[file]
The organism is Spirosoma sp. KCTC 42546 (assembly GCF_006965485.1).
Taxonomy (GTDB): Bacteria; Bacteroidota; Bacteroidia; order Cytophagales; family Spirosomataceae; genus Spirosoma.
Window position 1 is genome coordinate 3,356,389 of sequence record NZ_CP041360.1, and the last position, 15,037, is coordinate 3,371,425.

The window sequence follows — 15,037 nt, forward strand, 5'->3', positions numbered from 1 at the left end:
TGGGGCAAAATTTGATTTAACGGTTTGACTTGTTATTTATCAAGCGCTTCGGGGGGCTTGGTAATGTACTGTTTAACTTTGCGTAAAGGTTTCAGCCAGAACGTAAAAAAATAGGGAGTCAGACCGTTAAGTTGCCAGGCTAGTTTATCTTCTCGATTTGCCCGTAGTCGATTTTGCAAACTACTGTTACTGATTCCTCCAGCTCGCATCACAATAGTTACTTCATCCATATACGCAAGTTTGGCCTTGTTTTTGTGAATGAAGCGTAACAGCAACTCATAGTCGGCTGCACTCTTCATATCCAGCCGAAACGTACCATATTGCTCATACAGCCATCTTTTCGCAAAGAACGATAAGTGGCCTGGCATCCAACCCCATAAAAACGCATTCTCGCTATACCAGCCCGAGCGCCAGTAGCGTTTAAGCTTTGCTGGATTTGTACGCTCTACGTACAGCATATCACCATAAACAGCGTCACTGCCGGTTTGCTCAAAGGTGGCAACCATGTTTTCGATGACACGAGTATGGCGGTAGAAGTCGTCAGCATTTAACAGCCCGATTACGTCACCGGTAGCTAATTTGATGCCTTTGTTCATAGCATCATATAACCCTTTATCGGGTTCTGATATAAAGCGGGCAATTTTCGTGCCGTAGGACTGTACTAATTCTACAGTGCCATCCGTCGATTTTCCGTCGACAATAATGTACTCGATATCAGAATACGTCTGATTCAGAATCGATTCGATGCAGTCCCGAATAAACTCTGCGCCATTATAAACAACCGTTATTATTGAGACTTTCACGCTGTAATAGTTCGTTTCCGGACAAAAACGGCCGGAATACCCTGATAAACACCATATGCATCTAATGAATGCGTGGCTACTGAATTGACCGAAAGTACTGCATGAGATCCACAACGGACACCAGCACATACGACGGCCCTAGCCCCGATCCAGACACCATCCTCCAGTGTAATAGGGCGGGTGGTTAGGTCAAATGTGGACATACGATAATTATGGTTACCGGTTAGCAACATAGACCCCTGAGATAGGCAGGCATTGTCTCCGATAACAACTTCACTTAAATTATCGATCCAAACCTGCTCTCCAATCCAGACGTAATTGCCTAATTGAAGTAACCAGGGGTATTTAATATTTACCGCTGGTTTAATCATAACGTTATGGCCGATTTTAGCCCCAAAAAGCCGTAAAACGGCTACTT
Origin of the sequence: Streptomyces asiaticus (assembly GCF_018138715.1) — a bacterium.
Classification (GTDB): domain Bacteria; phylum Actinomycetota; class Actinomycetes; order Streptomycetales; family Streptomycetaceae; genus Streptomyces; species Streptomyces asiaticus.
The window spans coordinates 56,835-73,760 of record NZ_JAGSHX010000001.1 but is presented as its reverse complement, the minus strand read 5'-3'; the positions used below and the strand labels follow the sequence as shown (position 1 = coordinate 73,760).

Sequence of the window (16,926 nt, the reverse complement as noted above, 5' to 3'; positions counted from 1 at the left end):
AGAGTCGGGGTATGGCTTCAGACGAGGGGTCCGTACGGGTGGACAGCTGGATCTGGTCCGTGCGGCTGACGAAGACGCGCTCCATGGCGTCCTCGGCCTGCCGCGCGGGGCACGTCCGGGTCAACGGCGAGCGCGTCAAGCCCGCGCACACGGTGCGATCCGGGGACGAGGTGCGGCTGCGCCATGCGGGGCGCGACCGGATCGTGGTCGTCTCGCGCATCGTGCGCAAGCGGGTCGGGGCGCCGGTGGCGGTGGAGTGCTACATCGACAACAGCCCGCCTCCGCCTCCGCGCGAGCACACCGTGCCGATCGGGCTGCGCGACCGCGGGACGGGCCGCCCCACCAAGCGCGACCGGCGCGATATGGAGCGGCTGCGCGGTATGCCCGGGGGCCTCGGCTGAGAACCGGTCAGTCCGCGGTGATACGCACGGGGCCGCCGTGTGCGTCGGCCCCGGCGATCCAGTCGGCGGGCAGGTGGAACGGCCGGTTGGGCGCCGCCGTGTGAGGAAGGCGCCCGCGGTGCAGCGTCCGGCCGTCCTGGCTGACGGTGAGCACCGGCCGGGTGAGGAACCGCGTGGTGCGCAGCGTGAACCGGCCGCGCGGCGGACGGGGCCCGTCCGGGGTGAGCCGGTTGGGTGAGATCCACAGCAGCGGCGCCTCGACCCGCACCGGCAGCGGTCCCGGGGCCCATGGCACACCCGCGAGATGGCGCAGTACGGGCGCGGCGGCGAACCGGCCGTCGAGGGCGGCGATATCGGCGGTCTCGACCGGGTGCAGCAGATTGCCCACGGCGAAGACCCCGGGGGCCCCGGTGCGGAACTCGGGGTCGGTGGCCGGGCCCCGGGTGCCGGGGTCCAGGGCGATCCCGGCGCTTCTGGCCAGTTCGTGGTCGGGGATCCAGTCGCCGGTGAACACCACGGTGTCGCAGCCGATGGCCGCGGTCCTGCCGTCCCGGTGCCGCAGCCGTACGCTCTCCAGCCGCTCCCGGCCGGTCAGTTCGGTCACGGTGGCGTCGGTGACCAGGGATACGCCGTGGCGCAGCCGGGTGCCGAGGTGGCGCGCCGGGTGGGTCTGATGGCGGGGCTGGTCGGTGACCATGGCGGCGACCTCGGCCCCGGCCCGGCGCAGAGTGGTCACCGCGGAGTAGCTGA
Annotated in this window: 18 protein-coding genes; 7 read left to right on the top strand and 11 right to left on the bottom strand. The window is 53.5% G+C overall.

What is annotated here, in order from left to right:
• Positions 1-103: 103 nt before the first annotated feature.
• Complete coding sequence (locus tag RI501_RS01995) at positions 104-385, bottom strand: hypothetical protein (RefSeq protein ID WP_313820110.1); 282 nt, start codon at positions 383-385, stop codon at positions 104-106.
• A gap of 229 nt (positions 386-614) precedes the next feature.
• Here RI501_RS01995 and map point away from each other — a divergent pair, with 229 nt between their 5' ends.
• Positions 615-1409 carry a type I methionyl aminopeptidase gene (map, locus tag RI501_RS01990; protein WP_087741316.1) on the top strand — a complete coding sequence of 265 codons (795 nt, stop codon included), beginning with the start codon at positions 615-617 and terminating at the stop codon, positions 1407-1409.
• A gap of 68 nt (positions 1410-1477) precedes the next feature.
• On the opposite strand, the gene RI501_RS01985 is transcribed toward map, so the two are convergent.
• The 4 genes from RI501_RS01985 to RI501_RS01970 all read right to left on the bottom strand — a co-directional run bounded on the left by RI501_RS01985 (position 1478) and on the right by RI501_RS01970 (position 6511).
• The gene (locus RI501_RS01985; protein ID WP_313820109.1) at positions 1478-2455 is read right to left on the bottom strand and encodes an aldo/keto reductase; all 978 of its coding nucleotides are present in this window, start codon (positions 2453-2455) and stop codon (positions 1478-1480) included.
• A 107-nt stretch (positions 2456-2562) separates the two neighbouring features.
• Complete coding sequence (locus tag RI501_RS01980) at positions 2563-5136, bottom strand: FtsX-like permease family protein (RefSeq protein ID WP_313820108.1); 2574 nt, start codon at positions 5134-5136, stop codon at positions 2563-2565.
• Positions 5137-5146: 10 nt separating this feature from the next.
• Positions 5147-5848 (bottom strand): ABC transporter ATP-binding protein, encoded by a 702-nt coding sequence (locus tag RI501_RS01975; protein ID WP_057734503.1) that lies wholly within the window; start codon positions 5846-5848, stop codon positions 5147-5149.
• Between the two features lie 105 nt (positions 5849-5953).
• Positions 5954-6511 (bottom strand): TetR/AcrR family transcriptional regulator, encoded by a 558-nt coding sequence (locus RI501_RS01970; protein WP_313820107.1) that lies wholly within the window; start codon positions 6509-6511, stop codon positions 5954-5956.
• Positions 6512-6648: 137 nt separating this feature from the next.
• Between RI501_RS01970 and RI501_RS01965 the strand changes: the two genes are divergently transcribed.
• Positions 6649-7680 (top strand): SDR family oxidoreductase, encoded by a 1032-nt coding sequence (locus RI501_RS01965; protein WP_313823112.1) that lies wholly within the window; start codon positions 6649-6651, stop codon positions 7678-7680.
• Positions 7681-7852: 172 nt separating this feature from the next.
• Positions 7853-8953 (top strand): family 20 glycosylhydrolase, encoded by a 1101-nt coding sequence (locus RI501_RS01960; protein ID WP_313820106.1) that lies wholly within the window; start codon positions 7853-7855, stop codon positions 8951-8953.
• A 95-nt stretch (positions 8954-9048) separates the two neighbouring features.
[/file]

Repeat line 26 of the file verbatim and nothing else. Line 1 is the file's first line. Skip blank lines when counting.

• Between the two features lie 105 nt (positions 5849-5953).